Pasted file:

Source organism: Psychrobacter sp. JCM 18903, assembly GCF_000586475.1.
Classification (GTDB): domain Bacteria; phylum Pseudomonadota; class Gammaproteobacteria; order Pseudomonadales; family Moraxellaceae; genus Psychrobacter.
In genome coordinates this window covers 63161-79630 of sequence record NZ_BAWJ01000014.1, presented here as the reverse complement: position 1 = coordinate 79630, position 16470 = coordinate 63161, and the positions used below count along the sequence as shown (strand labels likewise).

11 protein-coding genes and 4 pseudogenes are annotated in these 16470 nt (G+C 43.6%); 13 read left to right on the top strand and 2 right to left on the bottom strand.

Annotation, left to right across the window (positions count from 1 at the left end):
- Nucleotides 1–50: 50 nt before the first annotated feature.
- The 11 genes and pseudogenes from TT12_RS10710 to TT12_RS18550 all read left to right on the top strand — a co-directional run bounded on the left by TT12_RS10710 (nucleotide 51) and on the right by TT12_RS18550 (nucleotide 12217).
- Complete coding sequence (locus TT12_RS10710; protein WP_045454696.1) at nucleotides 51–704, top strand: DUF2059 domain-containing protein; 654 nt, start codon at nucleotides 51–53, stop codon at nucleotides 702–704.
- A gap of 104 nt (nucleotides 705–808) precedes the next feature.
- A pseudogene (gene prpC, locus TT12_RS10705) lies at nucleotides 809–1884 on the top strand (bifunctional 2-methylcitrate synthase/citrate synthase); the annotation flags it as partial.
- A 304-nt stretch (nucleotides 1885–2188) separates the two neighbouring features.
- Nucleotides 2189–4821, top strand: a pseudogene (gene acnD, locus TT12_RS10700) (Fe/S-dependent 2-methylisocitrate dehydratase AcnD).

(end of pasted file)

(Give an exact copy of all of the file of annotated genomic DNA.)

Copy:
Source organism: Psychrobacter sp. JCM 18903, assembly GCF_000586475.1.
Classification (GTDB): domain Bacteria; phylum Pseudomonadota; class Gammaproteobacteria; order Pseudomonadales; family Moraxellaceae; genus Psychrobacter.
In genome coordinates this window covers 63161-79630 of sequence record NZ_BAWJ01000014.1, presented here as the reverse complement: position 1 = coordinate 79630, position 16470 = coordinate 63161, and the positions used below count along the sequence as shown (strand labels likewise).

11 protein-coding genes and 4 pseudogenes are annotated in these 16470 nt (G+C 43.6%); 13 read left to right on the top strand and 2 right to left on the bottom strand.

Annotation, left to right across the window (positions count from 1 at the left end):
- Nucleotides 1–50: 50 nt before the first annotated feature.
- The 11 genes and pseudogenes from TT12_RS10710 to TT12_RS18550 all read left to right on the top strand — a co-directional run bounded on the left by TT12_RS10710 (nucleotide 51) and on the right by TT12_RS18550 (nucleotide 12217).
- Complete coding sequence (locus TT12_RS10710; protein WP_045454696.1) at nucleotides 51–704, top strand: DUF2059 domain-containing protein; 654 nt, start codon at nucleotides 51–53, stop codon at nucleotides 702–704.
- A gap of 104 nt (nucleotides 705–808) precedes the next feature.
- A pseudogene (gene prpC, locus TT12_RS10705) lies at nucleotides 809–1884 on the top strand (bifunctional 2-methylcitrate synthase/citrate synthase); the annotation flags it as partial.
- A 304-nt stretch (nucleotides 1885–2188) separates the two neighbouring features.
- Nucleotides 2189–4821, top strand: a pseudogene (gene acnD, locus TT12_RS10700) (Fe/S-dependent 2-methylisocitrate dehydratase AcnD).